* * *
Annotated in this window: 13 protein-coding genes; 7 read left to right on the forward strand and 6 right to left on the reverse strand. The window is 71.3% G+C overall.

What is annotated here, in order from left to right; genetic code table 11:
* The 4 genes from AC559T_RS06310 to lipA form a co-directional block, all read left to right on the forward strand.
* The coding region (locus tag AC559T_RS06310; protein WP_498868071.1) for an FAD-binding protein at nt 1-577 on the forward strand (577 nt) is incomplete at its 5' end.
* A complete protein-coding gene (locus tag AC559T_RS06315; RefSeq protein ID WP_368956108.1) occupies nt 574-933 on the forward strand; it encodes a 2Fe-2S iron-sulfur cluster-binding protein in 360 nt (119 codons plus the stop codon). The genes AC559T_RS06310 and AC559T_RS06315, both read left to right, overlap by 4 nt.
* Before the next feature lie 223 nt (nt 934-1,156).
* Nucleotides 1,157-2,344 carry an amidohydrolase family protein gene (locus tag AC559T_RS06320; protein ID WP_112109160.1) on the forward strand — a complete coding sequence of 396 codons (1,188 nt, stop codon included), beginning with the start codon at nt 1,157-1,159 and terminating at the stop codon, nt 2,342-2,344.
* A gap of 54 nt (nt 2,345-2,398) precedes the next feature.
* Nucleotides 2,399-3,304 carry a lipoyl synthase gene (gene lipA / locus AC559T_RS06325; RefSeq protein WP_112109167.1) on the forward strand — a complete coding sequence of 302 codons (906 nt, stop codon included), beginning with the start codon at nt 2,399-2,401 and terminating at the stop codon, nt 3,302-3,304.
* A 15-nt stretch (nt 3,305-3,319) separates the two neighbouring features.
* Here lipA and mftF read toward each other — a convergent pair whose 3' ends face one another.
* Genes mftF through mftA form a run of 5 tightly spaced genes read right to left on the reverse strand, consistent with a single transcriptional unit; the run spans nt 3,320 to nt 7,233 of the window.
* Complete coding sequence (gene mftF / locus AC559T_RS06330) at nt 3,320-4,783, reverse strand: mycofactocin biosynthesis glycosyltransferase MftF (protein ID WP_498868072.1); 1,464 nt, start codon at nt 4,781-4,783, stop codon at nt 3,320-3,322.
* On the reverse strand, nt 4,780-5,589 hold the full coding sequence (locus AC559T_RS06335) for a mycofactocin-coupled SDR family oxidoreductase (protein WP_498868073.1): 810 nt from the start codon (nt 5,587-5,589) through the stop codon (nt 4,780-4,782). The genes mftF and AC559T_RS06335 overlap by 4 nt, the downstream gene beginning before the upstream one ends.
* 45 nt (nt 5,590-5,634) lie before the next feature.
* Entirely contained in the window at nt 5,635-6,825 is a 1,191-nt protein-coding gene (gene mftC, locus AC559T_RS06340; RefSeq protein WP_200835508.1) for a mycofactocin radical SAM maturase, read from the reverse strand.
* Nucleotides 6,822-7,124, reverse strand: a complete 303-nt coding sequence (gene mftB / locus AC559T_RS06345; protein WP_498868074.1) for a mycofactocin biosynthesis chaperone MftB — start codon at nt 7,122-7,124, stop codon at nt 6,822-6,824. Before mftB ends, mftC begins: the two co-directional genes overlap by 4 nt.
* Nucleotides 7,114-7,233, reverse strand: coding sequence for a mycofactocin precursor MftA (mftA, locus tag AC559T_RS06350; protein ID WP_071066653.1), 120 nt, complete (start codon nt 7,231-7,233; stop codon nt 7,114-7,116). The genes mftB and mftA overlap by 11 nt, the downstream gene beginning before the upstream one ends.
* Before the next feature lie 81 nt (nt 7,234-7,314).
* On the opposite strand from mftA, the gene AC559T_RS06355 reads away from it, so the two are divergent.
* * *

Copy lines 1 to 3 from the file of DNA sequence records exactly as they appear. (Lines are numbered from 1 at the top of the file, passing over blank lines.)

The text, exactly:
Annotated in this window: 13 protein-coding genes; 7 read left to right on the forward strand and 6 right to left on the reverse strand. The window is 71.3% G+C overall.

What is annotated here, in order from left to right; genetic code table 11:
* The 4 genes from AC559T_RS06310 to lipA form a co-directional block, all read left to right on the forward strand.